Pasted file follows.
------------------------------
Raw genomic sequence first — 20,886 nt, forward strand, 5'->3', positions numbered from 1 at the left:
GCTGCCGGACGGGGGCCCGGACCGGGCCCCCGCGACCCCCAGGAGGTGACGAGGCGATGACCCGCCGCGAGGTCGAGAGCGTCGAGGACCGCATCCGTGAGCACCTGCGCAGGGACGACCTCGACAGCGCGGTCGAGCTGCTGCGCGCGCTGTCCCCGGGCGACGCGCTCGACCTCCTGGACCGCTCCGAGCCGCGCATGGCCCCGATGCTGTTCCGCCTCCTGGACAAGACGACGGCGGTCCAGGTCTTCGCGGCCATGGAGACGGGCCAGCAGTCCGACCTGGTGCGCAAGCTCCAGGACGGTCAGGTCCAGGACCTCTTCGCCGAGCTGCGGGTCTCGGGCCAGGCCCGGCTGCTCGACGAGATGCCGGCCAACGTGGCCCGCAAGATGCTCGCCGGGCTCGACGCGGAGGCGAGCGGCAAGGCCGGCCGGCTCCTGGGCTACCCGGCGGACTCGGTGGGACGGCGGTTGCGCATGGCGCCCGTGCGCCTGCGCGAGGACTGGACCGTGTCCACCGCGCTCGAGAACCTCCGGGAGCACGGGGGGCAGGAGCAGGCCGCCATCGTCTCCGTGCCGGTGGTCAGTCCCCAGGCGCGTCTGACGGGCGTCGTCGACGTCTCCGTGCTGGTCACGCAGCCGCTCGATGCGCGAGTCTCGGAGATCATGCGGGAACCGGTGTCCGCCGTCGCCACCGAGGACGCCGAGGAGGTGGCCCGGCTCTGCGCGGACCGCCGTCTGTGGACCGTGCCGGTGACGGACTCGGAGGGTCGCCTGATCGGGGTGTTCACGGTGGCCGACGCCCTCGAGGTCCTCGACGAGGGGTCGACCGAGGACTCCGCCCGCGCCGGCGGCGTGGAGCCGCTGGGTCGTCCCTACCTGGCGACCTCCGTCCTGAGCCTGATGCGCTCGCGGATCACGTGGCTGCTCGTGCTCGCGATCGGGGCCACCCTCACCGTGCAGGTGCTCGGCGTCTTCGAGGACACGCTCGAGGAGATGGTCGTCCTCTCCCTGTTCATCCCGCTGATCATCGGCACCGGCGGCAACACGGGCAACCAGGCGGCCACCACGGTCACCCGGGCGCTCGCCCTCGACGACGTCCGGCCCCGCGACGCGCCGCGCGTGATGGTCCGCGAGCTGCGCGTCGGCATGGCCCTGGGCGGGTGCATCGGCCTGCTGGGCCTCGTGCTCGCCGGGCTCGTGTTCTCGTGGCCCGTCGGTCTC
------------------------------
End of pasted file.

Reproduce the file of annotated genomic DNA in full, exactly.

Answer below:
Raw genomic sequence first — 20,886 nt, forward strand, 5'->3', positions numbered from 1 at the left:
GCTGCCGGACGGGGGCCCGGACCGGGCCCCCGCGACCCCCAGGAGGTGACGAGGCGATGACCCGCCGCGAGGTCGAGAGCGTCGAGGACCGCATCCGTGAGCACCTGCGCAGGGACGACCTCGACAGCGCGGTCGAGCTGCTGCGCGCGCTGTCCCCGGGCGACGCGCTCGACCTCCTGGACCGCTCCGAGCCGCGCATGGCCCCGATGCTGTTCCGCCTCCTGGACAAGACGACGGCGGTCCAGGTCTTCGCGGCCATGGAGACGGGCCAGCAGTCCGACCTGGTGCGCAAGCTCCAGGACGGTCAGGTCCAGGACCTCTTCGCCGAGCTGCGGGTCTCGGGCCAGGCCCGGCTGCTCGACGAGATGCCGGCCAACGTGGCCCGCAAGATGCTCGCCGGGCTCGACGCGGAGGCGAGCGGCAAGGCCGGCCGGCTCCTGGGCTACCCGGCGGACTCGGTGGGACGGCGGTTGCGCATGGCGCCCGTGCGCCTGCGCGAGGACTGGACCGTGTCCACCGCGCTCGAGAACCTCCGGGAGCACGGGGGGCAGGAGCAGGCCGCCATCGTCTCCGTGCCGGTGGTCAGTCCCCAGGCGCGTCTGACGGGCGTCGTCGACGTCTCCGTGCTGGTCACGCAGCCGCTCGATGCGCGAGTCTCGGAGATCATGCGGGAACCGGTGTCCGCCGTCGCCACCGAGGACGCCGAGGAGGTGGCCCGGCTCTGCGCGGACCGCCGTCTGTGGACCGTGCCGGTGACGGACTCGGAGGGTCGCCTGATCGGGGTGTTCACGGTGGCCGACGCCCTCGAGGTCCTCGACGAGGGGTCGACCGAGGACTCCGCCCGCGCCGGCGGCGTGGAGCCGCTGGGTCGTCCCTACCTGGCGACCTCCGTCCTGAGCCTGATGCGCTCGCGGATCACGTGGCTGCTCGTGCTCGCGATCGGGGCCACCCTCACCGTGCAGGTGCTCGGCGTCTTCGAGGACACGCTCGAGGAGATGGTCGTCCTCTCCCTGTTCATCCCGCTGATCATCGGCACCGGCGGCAACACGGGCAACCAGGCGGCCACCACGGTCACCCGGGCGCTCGCCCTCGACGACGTCCGGCCCCGCGACGCGCCGCGCGTGATGGTCCGCGAGCTGCGCGTCGGCATGGCCCTGGGCGGGTGCATCGGCCTGCTGGGCCTCGTGCTCGCCGGGCTCGTGTTCTCGTGGCCCGTCGGTCTC